March 12 2010 12:00 AM

An ubiquitous Lansing graffiti artist remains at-large


Who is man or woman behind the slender black tag “Powk” that is scrawled on benches, stop signs, utility boxes and telephone poles around Lansing?

We don’t know. And unless Powk is caught with a spray paint can in hand, or decides to reveal his or her identity, we will probably never know.

But take a walk around northwest Lansing and you’ll see Powk’s mark: At the corner of Oakland Avenue and Cedar Street Powk is on a telephone poll, the back of a stop sign at Kilborn and Walnut streets, a bench at the intersection of Martin Luther King Jr. Boulevard and Willow Street, and in several spots in the vicinity of the Saginaw Highway bridge crossing the Grand River.


Powk’s identity eludes us, but exploring the etymology of the word “powk” may offer an idea about who this graffiti artist is, and how he or she chooses a spot to tag.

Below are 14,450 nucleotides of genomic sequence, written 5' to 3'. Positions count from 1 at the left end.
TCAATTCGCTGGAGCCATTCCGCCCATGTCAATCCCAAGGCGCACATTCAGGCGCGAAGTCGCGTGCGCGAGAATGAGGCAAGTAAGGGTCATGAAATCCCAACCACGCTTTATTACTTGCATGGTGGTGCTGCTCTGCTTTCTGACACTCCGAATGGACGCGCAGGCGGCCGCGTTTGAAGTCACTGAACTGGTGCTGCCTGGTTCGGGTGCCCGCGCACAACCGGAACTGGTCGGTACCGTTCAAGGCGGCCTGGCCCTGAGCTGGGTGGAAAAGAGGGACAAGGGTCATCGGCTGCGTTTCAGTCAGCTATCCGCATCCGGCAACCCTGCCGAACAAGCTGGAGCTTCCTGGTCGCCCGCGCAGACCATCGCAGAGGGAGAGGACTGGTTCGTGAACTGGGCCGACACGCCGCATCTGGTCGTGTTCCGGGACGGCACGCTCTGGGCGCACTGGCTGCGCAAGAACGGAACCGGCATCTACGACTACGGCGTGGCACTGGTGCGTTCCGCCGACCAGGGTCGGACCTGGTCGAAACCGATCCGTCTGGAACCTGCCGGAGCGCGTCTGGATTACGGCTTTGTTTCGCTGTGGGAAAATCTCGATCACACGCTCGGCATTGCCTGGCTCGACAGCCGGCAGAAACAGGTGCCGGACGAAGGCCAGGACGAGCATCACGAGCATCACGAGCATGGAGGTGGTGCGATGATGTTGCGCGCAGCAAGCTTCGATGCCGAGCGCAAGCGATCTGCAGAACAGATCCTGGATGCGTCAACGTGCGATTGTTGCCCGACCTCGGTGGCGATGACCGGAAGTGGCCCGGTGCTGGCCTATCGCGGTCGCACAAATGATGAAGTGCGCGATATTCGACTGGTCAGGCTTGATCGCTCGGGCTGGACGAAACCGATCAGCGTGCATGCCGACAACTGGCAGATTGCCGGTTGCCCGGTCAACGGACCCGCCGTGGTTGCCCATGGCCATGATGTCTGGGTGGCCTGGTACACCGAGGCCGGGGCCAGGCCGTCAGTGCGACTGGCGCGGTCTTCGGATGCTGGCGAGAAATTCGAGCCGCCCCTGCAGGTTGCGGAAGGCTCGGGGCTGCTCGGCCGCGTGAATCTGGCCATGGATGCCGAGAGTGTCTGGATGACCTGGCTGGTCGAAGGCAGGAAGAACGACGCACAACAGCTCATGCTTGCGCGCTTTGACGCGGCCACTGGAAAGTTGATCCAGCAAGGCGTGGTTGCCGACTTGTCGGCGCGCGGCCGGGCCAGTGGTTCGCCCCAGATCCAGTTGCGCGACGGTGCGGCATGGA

In the Oxford English Dictionary, “pouk,” which has a variant spelling of “powk,” means “a sty on the eyelid, or a pustule, which is much like a boil or pimple.”

Is Powk making a political statement about the decay of infrastructure?


Tess Tavormina, a professor of medieval literature at MSU, says “powk” is found most commonly in British regional dialects.

“‘Powk’ meaning a pustule is apparently related to the words pock and pox, as in chicken-pox and small-pox,” she said.

There is a similar word, “plouk,” which is an etymologically distinct word in Scottish and northern English dialects meaning a pimple or zit.

One more interpretation that Tavormina was able to discover was that “powk” is an olden spelling of “puck” or “pooka,” which are both words that mean goblin or mischievous sprite in English and Irish folklore — like the character Puck from Shakespeare’s “A Midsummer Night’s Dream.” In Middle English, a related word is “pukel,” which J.R.R. Tolkien uses as a name for a minor race in his “Lord of the Rings” trilogy.


“The spelling ‘powk’ would be an odd choice for that meaning, since both “puck” and “pooka” are relatively well-known words in modern English, at least among people who know folklore or fantasy literature, but it might be possible,” Tavormina said.

According to a Feb. 10 entry on the Web site powk is, “A placeholder word that can describe the end of an action, a surprise, a confirmation, etc.”

If you're reading this, Powk, let us know.